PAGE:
Matt Whipple is a PhD student in the Geographical and Earth Science Departments and is supervised by Mark Siddall, Eric Wolff, Joy Singarayer and Dan Lunt. Before starting his PhD in 2011 Matt completed a BSc in Geophysics at the University of Liverpool. His PhD is funded by the iGlass project and is focussed on investigating changes in the Antarctic ice sheet and contributions to sea level during the LIG, and other past warm periods. He uses several methodologies which involve combining output from glacio-isostatic adjustment models, climate models, and ice core isotope records.
Over the coming weeks we will introduce members of each team working on the iGlass consortium project. Today we will introduce the team from the British Antarctic Survey and the University of Cambridge.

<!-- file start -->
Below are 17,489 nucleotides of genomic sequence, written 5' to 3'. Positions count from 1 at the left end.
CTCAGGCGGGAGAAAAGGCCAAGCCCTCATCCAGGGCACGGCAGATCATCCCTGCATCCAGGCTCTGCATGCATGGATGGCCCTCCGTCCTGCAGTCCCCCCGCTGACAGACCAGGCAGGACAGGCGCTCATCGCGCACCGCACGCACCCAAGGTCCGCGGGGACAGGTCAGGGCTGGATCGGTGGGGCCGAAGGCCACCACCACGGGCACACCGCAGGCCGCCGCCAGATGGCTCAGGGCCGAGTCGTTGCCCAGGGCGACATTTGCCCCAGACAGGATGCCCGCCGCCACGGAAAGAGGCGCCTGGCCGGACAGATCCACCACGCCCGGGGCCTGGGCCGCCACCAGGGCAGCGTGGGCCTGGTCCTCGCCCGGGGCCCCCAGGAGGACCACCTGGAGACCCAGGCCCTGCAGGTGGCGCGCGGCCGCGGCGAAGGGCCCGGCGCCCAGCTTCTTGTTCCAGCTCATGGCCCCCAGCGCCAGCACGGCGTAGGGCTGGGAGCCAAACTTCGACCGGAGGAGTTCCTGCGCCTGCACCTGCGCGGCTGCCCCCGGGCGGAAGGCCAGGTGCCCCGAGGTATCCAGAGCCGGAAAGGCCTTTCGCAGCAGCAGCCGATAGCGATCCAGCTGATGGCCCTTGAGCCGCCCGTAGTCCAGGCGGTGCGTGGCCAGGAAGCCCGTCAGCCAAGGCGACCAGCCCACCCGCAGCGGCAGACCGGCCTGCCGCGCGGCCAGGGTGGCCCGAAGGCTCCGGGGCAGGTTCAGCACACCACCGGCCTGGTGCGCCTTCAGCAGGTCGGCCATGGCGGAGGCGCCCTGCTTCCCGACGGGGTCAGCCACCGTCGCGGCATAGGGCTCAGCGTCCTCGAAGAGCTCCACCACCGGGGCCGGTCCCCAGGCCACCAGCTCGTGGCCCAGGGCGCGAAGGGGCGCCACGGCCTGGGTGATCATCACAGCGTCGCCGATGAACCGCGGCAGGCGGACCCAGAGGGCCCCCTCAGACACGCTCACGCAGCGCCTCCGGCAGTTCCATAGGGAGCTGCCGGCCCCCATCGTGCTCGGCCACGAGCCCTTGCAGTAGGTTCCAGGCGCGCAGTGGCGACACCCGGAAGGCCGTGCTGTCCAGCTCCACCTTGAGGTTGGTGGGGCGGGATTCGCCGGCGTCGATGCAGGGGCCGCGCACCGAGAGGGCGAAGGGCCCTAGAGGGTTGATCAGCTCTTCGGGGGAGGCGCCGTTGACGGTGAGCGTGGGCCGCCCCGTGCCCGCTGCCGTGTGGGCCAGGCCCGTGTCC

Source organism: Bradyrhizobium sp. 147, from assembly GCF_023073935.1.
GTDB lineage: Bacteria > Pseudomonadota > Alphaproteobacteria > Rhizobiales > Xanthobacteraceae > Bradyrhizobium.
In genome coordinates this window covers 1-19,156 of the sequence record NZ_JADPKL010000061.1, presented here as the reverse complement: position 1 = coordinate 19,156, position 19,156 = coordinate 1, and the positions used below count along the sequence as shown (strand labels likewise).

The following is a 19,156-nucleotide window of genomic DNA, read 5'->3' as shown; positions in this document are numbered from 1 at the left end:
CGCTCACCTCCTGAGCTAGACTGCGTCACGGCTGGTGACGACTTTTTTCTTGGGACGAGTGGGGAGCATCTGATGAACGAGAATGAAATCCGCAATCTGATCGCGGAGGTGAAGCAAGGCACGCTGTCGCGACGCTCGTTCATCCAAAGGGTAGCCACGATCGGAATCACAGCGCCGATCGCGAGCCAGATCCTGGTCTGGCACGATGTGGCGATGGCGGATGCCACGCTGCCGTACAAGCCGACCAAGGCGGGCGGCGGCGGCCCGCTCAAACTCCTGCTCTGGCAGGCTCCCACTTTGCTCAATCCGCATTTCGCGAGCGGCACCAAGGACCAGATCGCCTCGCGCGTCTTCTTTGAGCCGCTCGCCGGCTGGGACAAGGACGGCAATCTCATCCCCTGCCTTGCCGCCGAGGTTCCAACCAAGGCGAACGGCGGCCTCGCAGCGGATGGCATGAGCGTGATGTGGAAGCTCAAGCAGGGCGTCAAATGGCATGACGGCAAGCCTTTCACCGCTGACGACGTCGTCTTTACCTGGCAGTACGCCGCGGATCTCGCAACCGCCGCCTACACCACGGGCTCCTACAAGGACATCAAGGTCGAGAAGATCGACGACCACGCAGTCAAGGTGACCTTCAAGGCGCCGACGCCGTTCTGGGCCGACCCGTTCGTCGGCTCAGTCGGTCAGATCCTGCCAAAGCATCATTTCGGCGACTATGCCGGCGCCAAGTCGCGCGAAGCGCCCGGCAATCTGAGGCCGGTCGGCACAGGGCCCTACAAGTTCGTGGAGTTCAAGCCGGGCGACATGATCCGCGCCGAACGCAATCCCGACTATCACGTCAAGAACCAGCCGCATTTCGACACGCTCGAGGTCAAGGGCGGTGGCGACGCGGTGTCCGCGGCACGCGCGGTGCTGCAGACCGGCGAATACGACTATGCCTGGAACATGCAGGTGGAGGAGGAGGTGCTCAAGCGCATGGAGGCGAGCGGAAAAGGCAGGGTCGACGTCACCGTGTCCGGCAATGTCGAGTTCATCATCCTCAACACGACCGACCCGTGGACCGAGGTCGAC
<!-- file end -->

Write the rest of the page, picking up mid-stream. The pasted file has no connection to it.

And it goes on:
Professor Eric Wolff
Eric Wolff is a Royal Society Research Professor in the Department of Earth Sciences at Cambridge University. After graduating as a chemist, he has studied ice cores from the Antarctic and Greenland for the past 30 years, using them to understand changing climate, as well as changing levels of pollution in remote areas. He also carries out research into the chemistry of the lower parts of the Antarctic atmosphere.
Until June 2013, he had worked at the British Antarctic Survey, leading their programme: “Chemistry and Past Climate”. He chaired the science committee of the European Project for Ice Coring in Antarctica (EPICA), which produced 800,000 year records of climate from the Dome C (Antarctica) ice core and co-chairs the international initiative (IPICS) to coordinate future ice core research. He has a strong interest in understanding the similarities, differences and consequences of the interglacials of the last 800,000 years.
Dr Rob Mulvaney